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available so that they would not force cattle on the market and flood it.
However, instead of providing feed in that area so as to try to hold off those cattle from an already flooded market, he went into the market and started buying cows which added more demand which created some more selling. That is based on my experience and it led me to believe that the worst thing you could do in an already flooded market was to add more cows.
And I thought that you would save money if, instead of adding to the purchases, you had made the feed immediately available to enable those farmers to hold their cattle off the market.
Mr. PAARLBERG. We did several things at that time. We made credit available to those people. We made feed available to those who could hold their cattle. We had a purchase program and we bought his beef and I submit that all three of these things were helpful.
Mr. WHITTEN. Are there any further questions?
SURPLUS FOODS FOR INSTITUTIONS
Listening to the discussion about the school program, do you under any of your programs reimburse any institutions which house the senior citizens, the old men, are those institutions run by the welfare agencies or by other interested groups! Mr. LENNARTSON. Are you speaking about milk! Mr. SANTANGELO. Yes.
Mr. LENNARTSON. No, the Special Milk law authorizes only a program for children of high-school age or under.
With respect to the old-age homes, and so on—the nonprofit institutions—the surplus foods are available to them and would be available to welfare agencies such as some of those in the city of New York where they have people coming to them to spend the day.
Mr. SANTANGELO. I suspected you run into quite a variety of institutions like that-you do feed them?
Mr. LENNARTSON. Yes.
Mr. Davis. They do have a situation in the State of New York that is a little bit different from the purpose of these donationswhere the organization goes beyond just the care of needy old persons. If the old persons or older person is needy, if the institution is set up for the purpose of caring for needy persons they are eligible for the surplus commodities.
Mr. SANTANGELO. But not in the special milk fund?
Mr. SANTANGELO. It might be a good idea to cover them because I understand the older aged people need milk as much as the younger people.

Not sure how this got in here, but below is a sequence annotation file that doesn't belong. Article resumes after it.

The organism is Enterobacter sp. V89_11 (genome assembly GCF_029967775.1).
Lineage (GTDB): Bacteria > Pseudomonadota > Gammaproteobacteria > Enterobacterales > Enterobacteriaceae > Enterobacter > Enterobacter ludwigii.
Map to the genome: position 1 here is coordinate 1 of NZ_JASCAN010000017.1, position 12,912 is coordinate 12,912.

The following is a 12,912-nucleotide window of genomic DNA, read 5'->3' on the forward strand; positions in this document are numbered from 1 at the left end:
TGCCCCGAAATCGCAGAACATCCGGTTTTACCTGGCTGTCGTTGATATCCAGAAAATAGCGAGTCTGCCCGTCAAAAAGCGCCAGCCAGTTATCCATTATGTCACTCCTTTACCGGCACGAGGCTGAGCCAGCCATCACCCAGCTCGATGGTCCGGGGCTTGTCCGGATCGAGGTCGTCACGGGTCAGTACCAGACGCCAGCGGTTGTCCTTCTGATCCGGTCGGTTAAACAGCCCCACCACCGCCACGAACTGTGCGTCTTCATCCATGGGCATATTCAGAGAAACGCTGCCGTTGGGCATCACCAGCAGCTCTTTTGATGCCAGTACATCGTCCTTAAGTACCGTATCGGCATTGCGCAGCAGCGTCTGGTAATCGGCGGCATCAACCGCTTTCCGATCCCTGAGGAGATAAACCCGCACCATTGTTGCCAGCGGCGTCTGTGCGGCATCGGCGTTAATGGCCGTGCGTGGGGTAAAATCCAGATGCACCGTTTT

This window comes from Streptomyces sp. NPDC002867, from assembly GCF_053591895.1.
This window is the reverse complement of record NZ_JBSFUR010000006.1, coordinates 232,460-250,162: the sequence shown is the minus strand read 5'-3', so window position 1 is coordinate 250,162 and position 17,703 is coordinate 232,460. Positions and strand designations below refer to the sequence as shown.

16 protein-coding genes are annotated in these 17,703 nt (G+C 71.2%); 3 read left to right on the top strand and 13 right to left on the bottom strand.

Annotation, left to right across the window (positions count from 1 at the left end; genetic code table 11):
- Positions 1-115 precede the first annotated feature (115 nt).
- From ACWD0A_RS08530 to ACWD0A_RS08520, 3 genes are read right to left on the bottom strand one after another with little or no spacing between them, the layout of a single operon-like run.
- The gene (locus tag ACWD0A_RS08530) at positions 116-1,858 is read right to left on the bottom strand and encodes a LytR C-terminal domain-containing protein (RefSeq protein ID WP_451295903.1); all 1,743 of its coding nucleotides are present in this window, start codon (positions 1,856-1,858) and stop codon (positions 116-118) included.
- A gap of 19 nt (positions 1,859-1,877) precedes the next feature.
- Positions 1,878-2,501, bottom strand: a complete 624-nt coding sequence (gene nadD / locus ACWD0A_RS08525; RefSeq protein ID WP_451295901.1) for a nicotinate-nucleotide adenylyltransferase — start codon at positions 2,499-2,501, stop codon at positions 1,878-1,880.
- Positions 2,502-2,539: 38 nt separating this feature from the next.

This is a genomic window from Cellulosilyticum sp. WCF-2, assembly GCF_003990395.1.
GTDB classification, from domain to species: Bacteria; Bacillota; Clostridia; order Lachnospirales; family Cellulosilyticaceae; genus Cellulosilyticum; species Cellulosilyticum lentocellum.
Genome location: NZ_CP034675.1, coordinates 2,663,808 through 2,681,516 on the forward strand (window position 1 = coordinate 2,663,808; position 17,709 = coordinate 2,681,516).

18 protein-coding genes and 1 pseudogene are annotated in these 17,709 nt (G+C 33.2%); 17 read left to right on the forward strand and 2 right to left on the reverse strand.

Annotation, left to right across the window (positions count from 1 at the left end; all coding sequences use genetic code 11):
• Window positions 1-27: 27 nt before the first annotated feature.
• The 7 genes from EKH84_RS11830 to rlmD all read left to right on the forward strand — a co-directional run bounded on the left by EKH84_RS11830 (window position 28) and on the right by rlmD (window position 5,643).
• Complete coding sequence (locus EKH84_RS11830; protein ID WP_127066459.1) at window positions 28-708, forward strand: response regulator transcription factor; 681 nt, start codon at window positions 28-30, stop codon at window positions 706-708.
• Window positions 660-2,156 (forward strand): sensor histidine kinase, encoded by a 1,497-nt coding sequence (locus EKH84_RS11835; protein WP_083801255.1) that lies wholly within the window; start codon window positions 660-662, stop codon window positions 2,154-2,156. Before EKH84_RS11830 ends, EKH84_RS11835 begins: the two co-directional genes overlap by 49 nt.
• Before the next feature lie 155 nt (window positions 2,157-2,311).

Mr. Davis. They would be getting the nonfat dry milk in those institutions and cheese and they have been getting butter as well as flour, cornmeal, rice and some of the other commodities.
Mr. SANTANGELO. Thank you very much.
Mr. WHITTEN. We wish to thank all of you gentlemen. We do have our differences of view because feelings are very strong on the subject. But we hope that the differences will stay the way they are, on principle and nothing else.
Mr. LENNARTSON. We very deeply appreciate the interest that you folks have always reflected in the programs that we are responsible for. We are happy to appear before you, and I mean that sincerely.
AGRICULTURAL CONSERVATION PROGRAM
ERVIN L. PETERSON, ASSISTANT SECRETARY OF AGRICULTURE PAUL M. KOGER, ADMINISTRATOR, AGRICULTURAL CONSERVA
TION PROGRAM SERVICE FRED G. RITCHIE, DEPUTY ADMINISTRATOR, AGRICULTURAL
CONSERVATION PROGRAM SERVICE JAMES M. HUNT, DIRECTOR, PROGRAM ANALYSIS DIVISION,
AGRICULTURAL CONSERVATION PROGRAM SERVICE H. LAURENCE MANWARING, DEPUTY ADMINISTRATOR, PRODUC
TION ADJUSTMENT, COMMODITY STABILIZATION SERVICE CHARLES L. GRANT, DIRECTOR OF FINANCE AND BUDGET OFFICER, DEPARTMENT OF AGRICULTURE
Program by activities:
1. Cost-sharing assistance to farmers.
Total direct obligations..
Credit Corporation: Cost-sharing assistance to farmers.. Reimbursable obligations: Cost-sharing assistance farmers...
Unobligated balance brought forward..
Commodity Credit Corporation (loan).
Non-Federal sources (7 U.S. C. 1387).
Appropriation (new obligational authority)..
457, 000 444,000 264, 535, 118 251, 459, 939
444, 000 255, 444, 000
-144, 869 -115, 000
-20, 000, 000
- 115, 000 -329, 000
AGRICULTURAL CONSERVATION PROGRAM SERVICE
Total personal services.
Advances to "Administrative expenses, sec. 392,
Agricultural Adjustment 938" (7 U.S.C.
Services performed by other agencies 08 Supplies and materials. 09 Equipment 11 Grants, subsidies, and contributions
Cost-sharing assistance 15 Taxes and assessments.
Total direct obligations.. Reimbursable obligations: 11 Grants, subsidies, and contributions..
Total, Agricultural Conservation Program Service
1,630 427, 200 46, 900 1. 200 6,900 8,000
1, 645 429, 410 43, 510 1,200 6, 900 8,000
Total number of permanent positions.
Total personal services.
“Administrative expenses, sec. 392, Agricultural
Adjustment Act of 1938" (7 U. S. c. 1392).
Adjustment Act of 1938" (7. U. S. C. 1388).
Total, allotment accounts...
Agricultural Conservation Program Service.
24, 883, 101
25, 186, 750 251, 459, 939
25, 186, 750 255, 444, 000
264, 535, 118
239, 652, 017
226, 273, 189
230, 257, 250 25,062, 960